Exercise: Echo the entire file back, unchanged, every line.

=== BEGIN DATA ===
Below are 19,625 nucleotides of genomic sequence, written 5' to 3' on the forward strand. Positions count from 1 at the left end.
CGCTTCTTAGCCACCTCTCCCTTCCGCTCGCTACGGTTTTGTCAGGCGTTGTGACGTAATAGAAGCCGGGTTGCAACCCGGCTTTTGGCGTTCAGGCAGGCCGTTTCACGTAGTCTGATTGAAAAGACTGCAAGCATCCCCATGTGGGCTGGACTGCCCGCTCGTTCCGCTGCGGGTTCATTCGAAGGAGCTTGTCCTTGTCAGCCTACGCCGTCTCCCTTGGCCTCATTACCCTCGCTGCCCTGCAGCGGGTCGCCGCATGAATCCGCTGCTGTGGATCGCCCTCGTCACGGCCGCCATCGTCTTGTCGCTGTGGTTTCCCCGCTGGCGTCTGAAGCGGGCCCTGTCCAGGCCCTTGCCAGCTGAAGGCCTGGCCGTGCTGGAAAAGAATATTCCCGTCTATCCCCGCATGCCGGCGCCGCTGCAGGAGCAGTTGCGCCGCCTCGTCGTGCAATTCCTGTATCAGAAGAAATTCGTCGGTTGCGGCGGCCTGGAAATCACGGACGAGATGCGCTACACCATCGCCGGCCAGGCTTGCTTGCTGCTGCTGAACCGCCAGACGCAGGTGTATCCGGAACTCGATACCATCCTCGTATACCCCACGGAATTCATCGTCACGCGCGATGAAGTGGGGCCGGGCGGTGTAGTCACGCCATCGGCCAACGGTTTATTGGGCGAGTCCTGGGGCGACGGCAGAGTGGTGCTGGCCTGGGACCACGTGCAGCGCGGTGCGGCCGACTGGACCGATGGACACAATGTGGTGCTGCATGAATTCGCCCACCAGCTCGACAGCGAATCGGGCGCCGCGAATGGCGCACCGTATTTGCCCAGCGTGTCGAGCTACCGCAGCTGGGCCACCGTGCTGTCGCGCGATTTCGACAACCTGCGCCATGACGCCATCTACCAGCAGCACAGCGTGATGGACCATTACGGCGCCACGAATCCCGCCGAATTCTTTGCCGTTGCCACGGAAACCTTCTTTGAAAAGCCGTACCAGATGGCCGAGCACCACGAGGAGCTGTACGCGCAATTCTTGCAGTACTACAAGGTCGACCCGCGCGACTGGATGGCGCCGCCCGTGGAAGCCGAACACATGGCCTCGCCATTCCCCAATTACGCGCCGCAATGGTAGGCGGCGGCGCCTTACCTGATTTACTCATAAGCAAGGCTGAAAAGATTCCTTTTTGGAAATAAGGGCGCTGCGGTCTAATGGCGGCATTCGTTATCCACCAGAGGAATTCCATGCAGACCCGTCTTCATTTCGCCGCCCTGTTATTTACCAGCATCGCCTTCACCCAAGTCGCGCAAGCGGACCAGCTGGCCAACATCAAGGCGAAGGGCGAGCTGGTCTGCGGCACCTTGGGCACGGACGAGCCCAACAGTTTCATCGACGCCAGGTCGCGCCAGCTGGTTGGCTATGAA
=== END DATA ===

Below are 19,625 nucleotides of genomic sequence, written 5' to 3' on the forward strand. Positions count from 1 at the left end.
CGCTTCTTAGCCACCTCTCCCTTCCGCTCGCTACGGTTTTGTCAGGCGTTGTGACGTAATAGAAGCCGGGTTGCAACCCGGCTTTTGGCGTTCAGGCAGGCCGTTTCACGTAGTCTGATTGAAAAGACTGCAAGCATCCCCATGTGGGCTGGACTGCCCGCTCGTTCCGCTGCGGGTTCATTCGAAGGAGCTTGTCCTTGTCAGCCTACGCCGTCTCCCTTGGCCTCATTACCCTCGCTGCCCTGCAGCGGGTCGCCGCATGAATCCGCTGCTGTGGATCGCCCTCGTCACGGCCGCCATCGTCTTGTCGCTGTGGTTTCCCCGCTGGCGTCTGAAGCGGGCCCTGTCCAGGCCCTTGCCAGCTGAAGGCCTGGCCGTGCTGGAAAAGAATATTCCCGTCTATCCCCGCATGCCGGCGCCGCTGCAGGAGCAGTTGCGCCGCCTCGTCGTGCAATTCCTGTATCAGAAGAAATTCGTCGGTTGCGGCGGCCTGGAAATCACGGACGAGATGCGCTACACCATCGCCGGCCAGGCTTGCTTGCTGCTGCTGAACCGCCAGACGCAGGTGTATCCGGAACTCGATACCATCCTCGTATACCCCACGGAATTCATCGTCACGCGCGATGAAGTGGGGCCGGGCGGTGTAGTCACGCCATCGGCCAACGGTTTATTGGGCGAGTCCTGGGGCGACGGCAGAGTGGTGCTGGCCTGGGACCACGTGCAGCGCGGTGCGGCCGACTGGACCGATGGACACAATGTGGTGCTGCATGAATTCGCCCACCAGCTCGACAGCGAATCGGGCGCCGCGAATGGCGCACCGTATTTGCCCAGCGTGTCGAGCTACCGCAGCTGGGCCACCGTGCTGTCGCGCGATTTCGACAACCTGCGCCATGACGCCATCTACCAGCAGCACAGCGTGATGGACCATTACGGCGCCACGAATCCCGCCGAATTCTTTGCCGTTGCCACGGAAACCTTCTTTGAAAAGCCGTACCAGATGGCCGAGCACCACGAGGAGCTGTACGCGCAATTCTTGCAGTACTACAAGGTCGACCCGCGCGACTGGATGGCGCCGCCCGTGGAAGCCGAACACATGGCCTCGCCATTCCCCAATTACGCGCCGCAATGGTAGGCGGCGGCGCCTTACCTGATTTACTCATAAGCAAGGCTGAAAAGATTCCTTTTTGGAAATAAGGGCGCTGCGGTCTAATGGCGGCATTCGTTATCCACCAGAGGAATTCCATGCAGACCCGTCTTCATTTCGCCGCCCTGTTATTTACCAGCATCGCCTTCACCCAAGTCGCGCAAGCGGACCAGCTGGCCAACATCAAGGCGAAGGGCGAGCTGGTCTGCGGCACCTTGGGCACGGACGAGCCCAACAGTTTCATCGACGCCAGGTCGCGCCAGCTGGTTGGCTATGAA